When you’re a runner, you know the absolute agony of what it feels like after a marathon, or even half a marathon. However much you train, and however much you are ready, you’re always going to push yourself that much harder because you’re competing, and by the end of the race it’s not uncommon to take your shoes off and see that your toes are bleeding… among other things like chafing and an irresistible urge to lie down forever.
The intense strain that running puts on your body is unlike any other, and it is because of this that you need to not only take precautions before, but also after the race to ensure that you do not experience next-level DOMS, and that you will be able to function (hopefully) the next day.
Static stretching, although not widely recognised as the sort of stretching you should be doing when prepping to run, is one of the best ways to care for your muscles after they’ve been put under intense strain. And this is not only for runners, but many other forms of cardio such as cycling and swimming.
Here are a few essential stretches you should do after every race, or, in fact, time you run.
When standing, place your right leg just in front of the other, with your hands on your hips. Keeping your right leg straight, bend your left leg. Bend towards your right leg, keeping your back straight. Hold for 30 seconds and repeat with the other leg.
Stand with both feet at angle, positioned on a step. Hang your right foot off the step and then lower it down, feeling the stretch in your calf. Repeat with your left foot and remember to hold for 30 seconds on each side.
Hip Flexor Stretch
Kneel on your right knee, with your left foot flat on the floor, and left knee bent at 90 degrees. Press lightly forward to feel a stretch at the top of your right thigh. Hold for 30 seconds, 3–5 times, and then repeat on the other side.
Standing and stabilising yourself on a wall, grab your right ankle and pull it back, feeling the stretch up into your thigh. Make sure that you are standing straight throughout the hold. Hold for 15 to 30 seconds and repeat with other leg.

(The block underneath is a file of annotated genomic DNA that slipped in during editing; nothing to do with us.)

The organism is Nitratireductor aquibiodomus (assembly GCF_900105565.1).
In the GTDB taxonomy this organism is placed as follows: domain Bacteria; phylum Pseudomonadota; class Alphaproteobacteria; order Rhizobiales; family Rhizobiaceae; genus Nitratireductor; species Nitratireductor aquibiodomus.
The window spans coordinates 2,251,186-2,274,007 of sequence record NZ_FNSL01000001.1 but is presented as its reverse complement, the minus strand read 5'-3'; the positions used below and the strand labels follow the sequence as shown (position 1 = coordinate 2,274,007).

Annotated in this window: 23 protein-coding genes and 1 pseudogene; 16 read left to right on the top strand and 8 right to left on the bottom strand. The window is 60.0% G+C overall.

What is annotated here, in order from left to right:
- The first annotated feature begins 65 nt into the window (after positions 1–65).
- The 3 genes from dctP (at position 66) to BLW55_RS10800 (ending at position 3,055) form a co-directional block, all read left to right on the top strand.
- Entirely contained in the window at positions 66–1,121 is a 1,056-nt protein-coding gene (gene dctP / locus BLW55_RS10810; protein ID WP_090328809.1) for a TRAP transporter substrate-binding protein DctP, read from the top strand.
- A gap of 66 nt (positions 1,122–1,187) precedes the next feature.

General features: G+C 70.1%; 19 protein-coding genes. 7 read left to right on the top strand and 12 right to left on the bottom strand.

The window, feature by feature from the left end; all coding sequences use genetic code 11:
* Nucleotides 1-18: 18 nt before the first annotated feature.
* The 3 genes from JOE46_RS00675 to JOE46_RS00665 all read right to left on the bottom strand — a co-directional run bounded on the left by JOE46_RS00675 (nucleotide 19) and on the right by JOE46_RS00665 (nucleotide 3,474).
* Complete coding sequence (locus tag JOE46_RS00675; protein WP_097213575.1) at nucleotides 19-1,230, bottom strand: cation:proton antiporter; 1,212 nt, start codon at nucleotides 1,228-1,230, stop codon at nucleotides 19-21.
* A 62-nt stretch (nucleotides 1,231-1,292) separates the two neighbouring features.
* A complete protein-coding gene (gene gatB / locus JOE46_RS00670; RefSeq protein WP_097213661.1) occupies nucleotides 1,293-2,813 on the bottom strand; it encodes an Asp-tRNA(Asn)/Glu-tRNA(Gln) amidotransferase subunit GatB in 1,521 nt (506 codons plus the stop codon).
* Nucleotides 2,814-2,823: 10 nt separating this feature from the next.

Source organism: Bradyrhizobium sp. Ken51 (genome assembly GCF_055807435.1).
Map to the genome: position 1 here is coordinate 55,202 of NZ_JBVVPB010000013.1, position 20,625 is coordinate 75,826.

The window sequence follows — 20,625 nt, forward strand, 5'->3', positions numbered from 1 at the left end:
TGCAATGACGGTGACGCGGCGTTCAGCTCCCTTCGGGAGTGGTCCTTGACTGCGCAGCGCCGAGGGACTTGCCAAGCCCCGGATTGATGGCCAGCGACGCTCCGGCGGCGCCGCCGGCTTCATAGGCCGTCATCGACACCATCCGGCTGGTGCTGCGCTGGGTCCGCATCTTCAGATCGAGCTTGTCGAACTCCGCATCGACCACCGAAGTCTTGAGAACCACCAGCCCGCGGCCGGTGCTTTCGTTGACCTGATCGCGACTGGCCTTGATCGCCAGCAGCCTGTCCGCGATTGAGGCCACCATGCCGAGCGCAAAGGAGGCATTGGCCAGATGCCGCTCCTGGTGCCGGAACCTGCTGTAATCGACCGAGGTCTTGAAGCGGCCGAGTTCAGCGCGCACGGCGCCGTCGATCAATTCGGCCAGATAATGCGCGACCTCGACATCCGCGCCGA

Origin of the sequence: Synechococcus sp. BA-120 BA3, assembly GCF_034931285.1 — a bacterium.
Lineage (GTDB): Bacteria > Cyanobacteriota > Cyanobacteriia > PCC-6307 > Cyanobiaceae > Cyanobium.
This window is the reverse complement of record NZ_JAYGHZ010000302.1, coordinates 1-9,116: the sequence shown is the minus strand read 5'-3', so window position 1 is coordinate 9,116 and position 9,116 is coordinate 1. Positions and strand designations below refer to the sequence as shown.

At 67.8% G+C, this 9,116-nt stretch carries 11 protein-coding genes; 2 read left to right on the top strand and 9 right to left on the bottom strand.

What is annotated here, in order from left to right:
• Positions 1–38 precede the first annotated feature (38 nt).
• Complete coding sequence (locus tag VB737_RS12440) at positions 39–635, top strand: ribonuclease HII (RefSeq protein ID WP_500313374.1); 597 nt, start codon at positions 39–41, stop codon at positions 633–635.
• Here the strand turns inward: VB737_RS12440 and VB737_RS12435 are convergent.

Lower Back Stretch
Lie on your back with both feet flat. Pull your right knee to your chest until you feel a stretch in your lower back. Hold for up to 15 seconds and repeat with the left leg. Then pull both knees to your chest and hold for up to 15 seconds.
The next day, and additional tips!
Practice active recovery
What this is, is exactly how it sounds. You may not be ready for another intense session, but staying static will do more harm than good. You should make sure that the next day you at least go out for a light jog, or even a walk in the park with your pets so that your muscles remain in motion and stay warm.
A post-workout whey protein shake is a good option following a race, and you can make it even better by adding berries, nuts, banana and anything else healthy to make a smoothie that will kickstart your recovery. You need to ensure that your body receives the nutrients it requires to use as fuel to burn and to spread it out throughout your body.
Take a long bath
After your run, there’s no shame in taking it easy during the day. Thermotherapy has been shown to have a positive effect on the recovery of your muscles, and so taking a long, hot bath after your race to keep your muscles warm will also relax you and release tension.
Include a foam roller into your workout
Foam rollers have been proven to reduce the impact of DOMS. They are great for relieving tension in your muscles and removing all those kinks and pockets of stress. Foam rolling post-run will help you to recover quicker, so you can get back on the road sooner than later.